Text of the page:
We see it happen every year, but it doesn’t have to! We do not have to be culturally insensitive for the sake of having fun or giving our students something “cute” to do. History is rarely ever a fun or cute story.
Why Does This Matter?
Do you ever see one group of people trying to tell another group of people how they disrespected their culture? Instead of just apologizing and committing to doing better, Group B doubles down and tries to tell Group A that it’s not even a big deal. Because of culturally insensitive experiences they’ve had their entire lives, Group B truly doesn’t think it’s a big deal, even though it is! We can’t control what goes on at home, but we can make a difference at school!
Honest History is Engaging! Give it a Try!
We want to give you this script for your kids before an honest history lesson:
“Friends, I’m going to tell you a story that a lot of people don’t know. When I was little, my teacher taught me the wrong thing, so I want to make sure you know the truth. Are you ready?”
Freebie for You!
Check out this freebie below if you need to prepare your students for a hard history lesson.
Play It Safe
If it isn’t a part of your or your students’ culture, dressing up shouldn’t be involved. Inviting kids to “dress up” can minimize the issues a community faces. It also leaves the door open for racist or harmful elements to come into play.
Getting to Work
eBook + Printables: LaNesha and I love to take hard history lessons and create honest lessons that are kid-friendly and ready for any educator to pick up and teach. All of our lessons come with a projectable eBook and printables for students to draw and respond on.
Teaching about Squanto the “friendly” Indigenous Person
“The American Thanksgiving story many may be familiar with goes something like this:
The English Pilgrims settle in the New World, meet a “friendly” Indigenous (although the word “Indigeonous” was rarely used) guide named Squanto who teaches them to plant corn, and together, they celebrate their first harvest.
But that’s the “mythologized version” of Squanto, according to Linda Jeffers Coombs, author, and historian from the Wampanoag Tribe of Gay Head in Massachusetts. “Too many Wampanoag or Native people generally, he’s seen as a traitor. But even that doesn’t get at his entire story,” Coombs told Unreserved host Falen Johnson.
The real story behind Squanto, also known as Tisquantum, is complicated. Very little is known about Squanto’s early years, but historians generally agree he was a member of the Patuxet, a band of the Wampanoag Tribe that lived in what would become Plymouth, Mass. He acted as an interpreter and guide to the pilgrim settlers at Plymouth during their first winter and “he was, to the English, a good guy,” said Coombs, who is also on the board of directors for Plymouth 400, which is organizing events in the U.S. to mark the 400th anniversary of the Mayflower voyage and the founding of Plymouth colony.” ‘Widespread’ Enslavement Though there are varying versions of Squanto’s story, historians seem to agree that prior to the pilgrims’ settling in 1620, Squanto was captured by English explorers in 1614 and sold into slavery in Europe. He spent a number of years in England where he learned English.” See? We have LOTS to cover if we want to teach history honestly and inclusively.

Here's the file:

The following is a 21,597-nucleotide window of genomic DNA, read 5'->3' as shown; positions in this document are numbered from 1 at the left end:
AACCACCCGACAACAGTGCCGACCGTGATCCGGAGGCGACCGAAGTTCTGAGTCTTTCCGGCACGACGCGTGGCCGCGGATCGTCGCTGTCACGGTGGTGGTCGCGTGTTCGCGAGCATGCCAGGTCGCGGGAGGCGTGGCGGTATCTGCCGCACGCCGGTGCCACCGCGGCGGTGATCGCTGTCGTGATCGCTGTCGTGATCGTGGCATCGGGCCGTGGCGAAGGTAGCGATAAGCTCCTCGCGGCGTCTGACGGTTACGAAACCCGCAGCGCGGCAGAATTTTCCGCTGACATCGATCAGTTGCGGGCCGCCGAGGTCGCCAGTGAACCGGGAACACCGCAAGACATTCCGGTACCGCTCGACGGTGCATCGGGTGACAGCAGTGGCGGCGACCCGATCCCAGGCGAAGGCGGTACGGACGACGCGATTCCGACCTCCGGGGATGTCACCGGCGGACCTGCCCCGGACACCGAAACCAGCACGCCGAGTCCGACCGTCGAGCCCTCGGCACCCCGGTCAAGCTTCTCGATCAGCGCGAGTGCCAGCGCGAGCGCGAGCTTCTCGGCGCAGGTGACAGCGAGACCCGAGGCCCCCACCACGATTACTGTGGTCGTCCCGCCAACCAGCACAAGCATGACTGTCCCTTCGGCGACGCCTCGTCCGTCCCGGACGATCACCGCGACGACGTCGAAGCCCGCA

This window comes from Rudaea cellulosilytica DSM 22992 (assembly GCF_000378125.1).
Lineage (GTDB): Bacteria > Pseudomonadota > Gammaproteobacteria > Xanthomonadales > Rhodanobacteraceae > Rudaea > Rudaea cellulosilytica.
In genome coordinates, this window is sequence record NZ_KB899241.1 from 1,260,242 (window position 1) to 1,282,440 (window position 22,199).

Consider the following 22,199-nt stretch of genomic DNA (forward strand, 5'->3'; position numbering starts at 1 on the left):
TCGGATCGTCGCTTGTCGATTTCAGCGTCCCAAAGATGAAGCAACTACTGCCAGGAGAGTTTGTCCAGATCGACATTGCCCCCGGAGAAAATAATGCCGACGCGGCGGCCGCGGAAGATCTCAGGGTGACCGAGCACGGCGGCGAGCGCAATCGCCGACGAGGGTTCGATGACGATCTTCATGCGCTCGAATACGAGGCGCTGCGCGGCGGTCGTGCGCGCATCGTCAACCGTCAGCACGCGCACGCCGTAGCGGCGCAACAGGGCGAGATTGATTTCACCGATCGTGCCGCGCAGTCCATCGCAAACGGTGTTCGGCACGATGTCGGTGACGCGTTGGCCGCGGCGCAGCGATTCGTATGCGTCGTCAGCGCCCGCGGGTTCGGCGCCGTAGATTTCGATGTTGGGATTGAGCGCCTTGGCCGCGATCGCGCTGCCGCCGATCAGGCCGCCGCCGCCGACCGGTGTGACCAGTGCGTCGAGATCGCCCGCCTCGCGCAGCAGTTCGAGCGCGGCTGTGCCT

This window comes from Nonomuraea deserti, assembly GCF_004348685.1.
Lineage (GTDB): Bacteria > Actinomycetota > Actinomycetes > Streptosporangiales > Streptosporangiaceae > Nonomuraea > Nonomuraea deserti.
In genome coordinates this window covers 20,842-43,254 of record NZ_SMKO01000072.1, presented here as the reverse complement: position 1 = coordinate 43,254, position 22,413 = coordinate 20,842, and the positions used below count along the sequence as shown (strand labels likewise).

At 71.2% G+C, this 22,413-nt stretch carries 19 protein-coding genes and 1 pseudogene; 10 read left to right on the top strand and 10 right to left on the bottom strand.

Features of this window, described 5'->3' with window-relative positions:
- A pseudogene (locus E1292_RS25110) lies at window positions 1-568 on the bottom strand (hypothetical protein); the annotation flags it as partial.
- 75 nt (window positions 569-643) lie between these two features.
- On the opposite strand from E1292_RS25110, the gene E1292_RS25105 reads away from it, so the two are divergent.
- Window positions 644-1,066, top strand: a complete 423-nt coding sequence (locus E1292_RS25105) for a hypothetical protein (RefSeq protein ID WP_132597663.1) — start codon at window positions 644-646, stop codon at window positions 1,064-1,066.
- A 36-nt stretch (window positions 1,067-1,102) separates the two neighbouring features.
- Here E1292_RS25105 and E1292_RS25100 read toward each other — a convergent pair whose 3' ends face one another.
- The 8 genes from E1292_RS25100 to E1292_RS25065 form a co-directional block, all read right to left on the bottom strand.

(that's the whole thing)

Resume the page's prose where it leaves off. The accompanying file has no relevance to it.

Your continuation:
My Staff Still Wants to Hold Pilgrim and “Indian” Feasts… what should I do?
Got a whole school of educators that needs some PD around this topic? We’ve got you! STAFF Training for HONEST History Lessons: Thanksgiving
We wanted to provide a springboard for staff-wide conversations around problematic history lessons that we teach our students. When teachers individually decide to teach honest history, they are often afraid because they are usually on their own. How powerful would it be to get your entire school on the same page? If you are a united front, then you will be able to handle misinformed parents that may feel like these lessons are incorrect. Grab your admin and ask for a PLC or staff meeting to dive into this powerful work.
In this resource, you will find a PowerPoint presentation that will walk your staff through activities, turn and talks, and steps to make a plan of action. You will decide how you will roll it out and gather materials…outside of that? It’s all done!
We hope you and your staff feel better equipped to teach REAL history!
Do you usually focus on turkeys this month? Probably…because November means TURKEYS! There are countless activities and units dedicated to turkeys, but this is not your average unit! This unit was designed with global themes in mind! Throughout this resource, you will teach economics, history, science, geography, and sociology! We hope you enjoy this unit as much as we do!
The topics that we cover include:
Economics: How much do turkeys cost? Do supply and demand change the price the in the same way it does for other goods?
History: How did the turkey get its name?
Project-Based Learning: What does it take to run a turkey farm? Can you run your own turkey farm?
Geography: Where do wild and domestic turkeys live? What is a habitat?
Sociology: Why does the President of the United States pardon a turkey every year?
We hope that this will allow you and your students to deepen and enrich your thematic turkey unit of study!
We have created a unit for K-3 that covers the entire month of November.
-Geography on Your Plate
-Culture Matters: Indigenous People’s Heritage Month
-The Mother of Thanksgiving
-Branches of Government